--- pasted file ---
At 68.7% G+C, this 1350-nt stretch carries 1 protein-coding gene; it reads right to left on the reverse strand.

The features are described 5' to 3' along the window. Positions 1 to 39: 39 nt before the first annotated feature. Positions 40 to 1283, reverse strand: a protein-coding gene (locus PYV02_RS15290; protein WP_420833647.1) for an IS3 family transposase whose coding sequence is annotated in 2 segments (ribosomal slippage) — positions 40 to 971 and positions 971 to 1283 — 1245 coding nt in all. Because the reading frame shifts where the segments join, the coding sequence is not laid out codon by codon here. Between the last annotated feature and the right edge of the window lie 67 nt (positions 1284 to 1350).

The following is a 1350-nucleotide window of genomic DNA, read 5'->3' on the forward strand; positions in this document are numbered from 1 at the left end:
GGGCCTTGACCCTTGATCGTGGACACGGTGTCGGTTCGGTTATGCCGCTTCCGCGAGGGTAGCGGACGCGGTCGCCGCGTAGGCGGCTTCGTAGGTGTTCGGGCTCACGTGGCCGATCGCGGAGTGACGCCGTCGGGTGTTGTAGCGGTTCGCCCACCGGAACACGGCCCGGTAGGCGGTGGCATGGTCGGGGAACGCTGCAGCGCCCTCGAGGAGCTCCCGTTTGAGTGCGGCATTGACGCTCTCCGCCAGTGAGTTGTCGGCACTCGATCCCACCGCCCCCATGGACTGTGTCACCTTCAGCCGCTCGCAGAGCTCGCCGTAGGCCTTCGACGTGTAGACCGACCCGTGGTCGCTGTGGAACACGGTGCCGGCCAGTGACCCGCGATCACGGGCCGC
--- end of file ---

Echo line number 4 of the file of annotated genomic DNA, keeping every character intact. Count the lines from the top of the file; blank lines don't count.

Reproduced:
GGGCCTTGACCCTTGATCGTGGACACGGTGTCGGTTCGGTTATGCCGCTTCCGCGAGGGTAGCGGACGCGGTCGCCGCGTAGGCGGCTTCGTAGGTGTTCGGGCTCACGTGGCCGATCGCGGAGTGACGCCGTCGGGTGTTGTAGCGGTTCGCCCACCGGAACACGGCCCGGTAGGCGGTGGCATGGTCGGGGAACGCTGCAGCGCCCTCGAGGAGCTCCCGTTTGAGTGCGGCATTGACGCTCTCCGCCAGTGAGTTGTCGGCACTCGATCCCACCGCCCCCATGGACTGTGTCACCTTCAGCCGCTCGCAGAGCTCGCCGTAGGCCTTCGACGTGTAGACCGACCCGTGGTCGCTGTGGAACACGGTGCCGGCCAGTGACCCGCGATCACGGGCCGC